Last Sunday we gathered around the table. We prayed in. And we started our check-in, remembering that as we had read Luke 23:26-38 we were trying to figure out what exactly Jesus meant in verse 34 when he says, “Father, forgive them, for they know not what they do.” (or “Father, forgive them.”)
We understood this as Jesus talking to God and asking for God to forgive “them.” But who is “them?” A few thoughts were offered, all those who were actively involved (in any way) in getting Jesus crucified. All those who had perhaps participated in getting Jesus to the place where he could be crucified. Maybe just all those who didn’t know who Jesus was at the time — all those who didn’t believe that Jesus was fully God (divine) & fully man (human). And others offered all those — all of creation — who’s sin Christ was carrying to the cross. All those with sin — without regard to the bounds of any specific era. Or maybe all those who have sinned, regardless of belief, regardless of age, any who have sinned.
It feels as though the final words on the cross that Christ would offer would be for all of us — would be expansive in scope (as his life, death & resurrection is expansive in scope….as GRACE & LOVE are expansive in scope) and not limited to the specific time and people who happened to be contemporaries of Christ. An understanding of expansiveness of course can lead to the second question(s), is Jesus asking anything of us in saying, “Father, forgive them, for they know not what they do.”? One bold voice named that it seems that Jesus is inviting us to forgive others…people didn’t know who Jesus was (& he was perfect!) & look what happened to him…so how should we expect people to treat us? (the answer is, not well…so we should forgive — if Christ can use strength and energy to ask God’s forgiveness aloud while dying on a cross — perhaps we can in our daily lives too…)
AND there was so much conversation. Again the theme of what can we forgive, though recognizing we can always pray & ask God to forgive. Though we didn’t stay to near on the emphasis or the theme of our continuing forgiveness — instead choosing to talk more about challenging & hard to understand themes, though ones that feel less personally vulnerable. Conversations around the cross…which eventually led us back to scripture to continue the story taking the time to consider, Luke 23:39-43
39 One of the criminals who hung there hurled insults at him: “Aren’t you the Messiah? Save yourself and us!”
40 But the other criminal rebuked him. “Don’t you fear God,” he said, “since you are under the same sentence? 41 We are punished justly, for we are getting what our deeds deserve. But this man has done nothing wrong.”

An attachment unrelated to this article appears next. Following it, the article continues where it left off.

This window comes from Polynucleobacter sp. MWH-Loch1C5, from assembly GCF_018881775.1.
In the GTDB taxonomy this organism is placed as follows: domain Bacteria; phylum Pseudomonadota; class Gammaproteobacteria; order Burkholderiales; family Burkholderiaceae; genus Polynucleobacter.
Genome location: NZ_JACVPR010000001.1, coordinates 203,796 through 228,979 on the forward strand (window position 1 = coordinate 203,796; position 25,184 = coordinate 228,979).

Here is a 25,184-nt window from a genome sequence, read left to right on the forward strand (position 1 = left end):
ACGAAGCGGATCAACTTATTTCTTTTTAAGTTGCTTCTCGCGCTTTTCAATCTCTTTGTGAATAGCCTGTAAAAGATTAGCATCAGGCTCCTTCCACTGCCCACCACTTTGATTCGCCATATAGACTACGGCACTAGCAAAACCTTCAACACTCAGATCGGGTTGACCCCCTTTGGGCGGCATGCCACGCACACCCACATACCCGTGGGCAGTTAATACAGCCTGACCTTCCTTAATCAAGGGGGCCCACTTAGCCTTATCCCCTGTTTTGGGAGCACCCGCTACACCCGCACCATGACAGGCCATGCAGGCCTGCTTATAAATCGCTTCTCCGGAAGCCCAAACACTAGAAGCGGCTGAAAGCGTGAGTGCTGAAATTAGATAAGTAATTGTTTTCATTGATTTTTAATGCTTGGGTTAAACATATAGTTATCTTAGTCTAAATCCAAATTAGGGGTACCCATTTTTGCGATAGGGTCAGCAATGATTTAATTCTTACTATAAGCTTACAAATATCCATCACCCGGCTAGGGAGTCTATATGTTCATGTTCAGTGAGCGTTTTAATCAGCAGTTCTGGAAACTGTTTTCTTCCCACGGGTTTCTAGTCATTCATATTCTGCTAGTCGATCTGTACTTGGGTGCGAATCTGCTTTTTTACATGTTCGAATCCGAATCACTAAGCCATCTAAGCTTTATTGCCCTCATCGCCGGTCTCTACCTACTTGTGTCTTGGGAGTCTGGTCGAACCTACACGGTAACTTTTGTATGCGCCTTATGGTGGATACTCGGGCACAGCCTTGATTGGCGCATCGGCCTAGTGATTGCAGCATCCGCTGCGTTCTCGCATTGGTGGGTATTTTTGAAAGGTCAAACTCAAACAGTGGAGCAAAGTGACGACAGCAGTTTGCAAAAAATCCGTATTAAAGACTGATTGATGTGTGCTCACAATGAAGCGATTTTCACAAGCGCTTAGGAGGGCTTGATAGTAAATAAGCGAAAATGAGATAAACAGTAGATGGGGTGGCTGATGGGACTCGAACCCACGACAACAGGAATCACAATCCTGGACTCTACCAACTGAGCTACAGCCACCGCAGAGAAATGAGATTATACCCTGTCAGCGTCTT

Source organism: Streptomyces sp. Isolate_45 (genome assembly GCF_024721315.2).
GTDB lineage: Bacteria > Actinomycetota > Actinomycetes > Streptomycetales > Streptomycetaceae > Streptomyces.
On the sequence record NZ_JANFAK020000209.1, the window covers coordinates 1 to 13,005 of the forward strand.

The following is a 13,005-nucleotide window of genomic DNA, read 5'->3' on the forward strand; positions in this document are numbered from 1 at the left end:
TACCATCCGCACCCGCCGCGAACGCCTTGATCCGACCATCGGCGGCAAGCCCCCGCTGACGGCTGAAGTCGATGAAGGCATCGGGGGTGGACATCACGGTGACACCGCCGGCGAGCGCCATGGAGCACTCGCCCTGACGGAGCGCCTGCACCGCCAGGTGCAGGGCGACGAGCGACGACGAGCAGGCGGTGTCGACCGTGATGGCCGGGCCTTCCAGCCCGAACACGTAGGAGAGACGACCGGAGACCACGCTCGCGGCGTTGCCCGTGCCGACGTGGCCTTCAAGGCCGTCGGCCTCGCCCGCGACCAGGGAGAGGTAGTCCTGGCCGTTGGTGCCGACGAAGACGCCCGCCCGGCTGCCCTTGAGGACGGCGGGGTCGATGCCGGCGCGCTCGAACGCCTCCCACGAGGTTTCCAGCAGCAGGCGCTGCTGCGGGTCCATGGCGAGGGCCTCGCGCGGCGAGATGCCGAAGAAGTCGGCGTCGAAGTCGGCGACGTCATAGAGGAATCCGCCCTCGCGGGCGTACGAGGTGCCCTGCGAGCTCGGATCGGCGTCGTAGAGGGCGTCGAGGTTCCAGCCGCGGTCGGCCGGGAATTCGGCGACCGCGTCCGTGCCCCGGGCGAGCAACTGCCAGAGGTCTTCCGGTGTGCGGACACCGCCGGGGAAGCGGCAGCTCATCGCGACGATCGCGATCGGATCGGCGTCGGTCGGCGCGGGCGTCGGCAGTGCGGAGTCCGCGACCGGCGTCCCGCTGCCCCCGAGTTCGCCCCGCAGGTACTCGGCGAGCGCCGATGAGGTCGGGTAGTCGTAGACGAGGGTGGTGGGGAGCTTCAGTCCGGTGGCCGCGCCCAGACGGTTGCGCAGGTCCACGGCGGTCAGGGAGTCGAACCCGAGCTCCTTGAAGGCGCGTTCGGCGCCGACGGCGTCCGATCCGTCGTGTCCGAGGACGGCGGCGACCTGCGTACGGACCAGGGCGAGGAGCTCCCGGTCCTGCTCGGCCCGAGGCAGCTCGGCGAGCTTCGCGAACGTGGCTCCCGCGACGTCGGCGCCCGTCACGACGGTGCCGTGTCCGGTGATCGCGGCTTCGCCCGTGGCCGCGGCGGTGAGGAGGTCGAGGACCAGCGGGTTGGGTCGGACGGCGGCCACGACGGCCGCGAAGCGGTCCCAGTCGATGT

42 Then he said, “Jesus, remember me when you come into your kingdom.[a]”
43 Jesus answered him, “Truly I tell you, today you will be with me in paradise.”
Luke 23:42 Some manuscripts come with your kingly power
We only were able to briefly consider this new (next) selection of scripture. But noticed how there is an understanding of right and wrong, an understanding of deserved punishment and undeserved punishment, an understanding while being next to Jesus of his innocence. There also seems to be some sort of understanding somehow of the king nature of Jesus, with a request to be counted in the kindgom of which Jesus reigns. (Though one might wonder, seeing a king treated as a criminal what his kingdom might look like.) And there is this understanding of paradise that would be experienced “today” — how do we understand that? What about hell? Again Jesus, what are you saying?
Our homework this week though is a little different. It is a reflective exercise designed to invite us to go under the layers of the Biblical text. We are to imagine ourselves as Criminal 1. Who is he? Who would be a modern equivalent of this man? What is his story? What do you notice about the whole scene, and about his life as you imagine yourself as this Criminal (1). And then — consider yourself as Criminal 2, asking yourself the same questions — understanding the crucifixion from the cross of Criminal 2. Think as to why the criminals have to be present, why Jesus does not die alone, why this dialogue is important, why they are named only as Criminal 1 and Criminal 2.
And yes, there is a BONUS question for this week too…it is this: Can we be with Christ in Paradise, now (right now!)? If we can, what would that include and look like for you?
Excited to hear what God has been revealing to all…
~ Rev. Sabrina Slater